Every day, the Labrary is filled with the frenetic (some would say chaotic!) energy of self-directed learning and discovery as students throw themselves feet-first into discovering something new. This is not a place of passivity. And while it’s amazing to watch how fearlessly they tackle the unknown, my favorite part of the whole thing is how it’s organically become a center of spontaneous collaboration. Whether it’s recess, Labrary class, or study hall, students are naturally and seamlessly supporting each others’ learning. Questions are directed not at me, but at each other. And, boy, do they have questions! Free from the expectations of what they “should” know, students are empowered to voice their questions without feeling judged.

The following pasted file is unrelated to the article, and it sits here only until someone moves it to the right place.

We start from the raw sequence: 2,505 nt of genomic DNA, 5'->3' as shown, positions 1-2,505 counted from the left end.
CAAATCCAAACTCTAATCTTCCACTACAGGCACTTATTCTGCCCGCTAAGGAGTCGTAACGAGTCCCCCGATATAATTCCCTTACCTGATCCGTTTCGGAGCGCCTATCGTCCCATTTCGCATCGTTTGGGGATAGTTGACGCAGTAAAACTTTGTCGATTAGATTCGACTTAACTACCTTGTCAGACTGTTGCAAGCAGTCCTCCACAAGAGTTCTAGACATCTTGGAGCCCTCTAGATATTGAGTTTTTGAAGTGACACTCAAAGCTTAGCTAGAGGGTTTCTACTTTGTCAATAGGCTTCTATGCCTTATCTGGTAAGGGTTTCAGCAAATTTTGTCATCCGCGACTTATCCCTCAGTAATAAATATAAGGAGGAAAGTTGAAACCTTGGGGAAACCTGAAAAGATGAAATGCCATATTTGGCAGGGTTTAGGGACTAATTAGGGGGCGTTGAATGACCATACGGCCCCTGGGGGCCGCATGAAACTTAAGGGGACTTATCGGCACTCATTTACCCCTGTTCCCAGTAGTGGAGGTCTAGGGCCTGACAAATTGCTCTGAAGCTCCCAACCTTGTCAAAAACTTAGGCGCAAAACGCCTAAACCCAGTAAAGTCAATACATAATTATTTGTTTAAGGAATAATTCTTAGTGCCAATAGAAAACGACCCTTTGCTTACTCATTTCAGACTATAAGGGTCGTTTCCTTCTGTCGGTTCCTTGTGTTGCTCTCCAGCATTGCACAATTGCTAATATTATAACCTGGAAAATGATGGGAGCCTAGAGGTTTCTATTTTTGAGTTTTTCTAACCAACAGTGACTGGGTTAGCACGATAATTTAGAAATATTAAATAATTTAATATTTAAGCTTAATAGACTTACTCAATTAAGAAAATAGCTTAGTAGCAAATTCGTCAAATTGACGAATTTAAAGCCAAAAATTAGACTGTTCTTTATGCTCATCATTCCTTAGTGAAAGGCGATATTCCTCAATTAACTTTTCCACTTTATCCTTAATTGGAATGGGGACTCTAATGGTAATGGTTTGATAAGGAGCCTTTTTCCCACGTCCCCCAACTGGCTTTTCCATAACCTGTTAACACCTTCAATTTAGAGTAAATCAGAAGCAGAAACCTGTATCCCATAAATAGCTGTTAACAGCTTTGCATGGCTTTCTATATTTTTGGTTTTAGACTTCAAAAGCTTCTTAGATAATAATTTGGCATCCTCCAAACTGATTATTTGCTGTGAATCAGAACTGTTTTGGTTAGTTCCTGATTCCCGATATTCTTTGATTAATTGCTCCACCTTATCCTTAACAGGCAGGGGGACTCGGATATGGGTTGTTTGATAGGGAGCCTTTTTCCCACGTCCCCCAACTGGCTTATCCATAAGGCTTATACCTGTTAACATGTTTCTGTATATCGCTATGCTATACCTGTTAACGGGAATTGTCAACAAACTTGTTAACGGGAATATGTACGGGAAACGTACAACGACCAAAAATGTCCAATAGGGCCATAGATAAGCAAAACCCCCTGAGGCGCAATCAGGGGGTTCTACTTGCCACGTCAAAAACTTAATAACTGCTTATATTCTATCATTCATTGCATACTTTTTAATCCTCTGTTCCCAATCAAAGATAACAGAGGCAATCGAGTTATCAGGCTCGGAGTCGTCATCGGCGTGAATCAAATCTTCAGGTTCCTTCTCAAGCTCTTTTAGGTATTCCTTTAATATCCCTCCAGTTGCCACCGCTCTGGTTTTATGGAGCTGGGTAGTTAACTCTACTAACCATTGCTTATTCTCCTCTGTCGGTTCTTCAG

In a recent post, I described how I built a retro video game console using Raspberry Pi, Emulation Station, RetroPie, some components from Adafruit, and a 3D printer. When all was said and done, I realized that my 3D printed box was not tall enough to accommodate the underside of the joystick and the Raspberry Pi. So I went back to my TinkerCAD file and increased the height and, while I was at it, I also added a third button!
I’d been wanting to build an old-school video game console for quite a while but had never blocked out the time to do so. But with winter break fast approaching, I recently ordered all of the components and, with two weeks to spare, finally got down to brass tacks.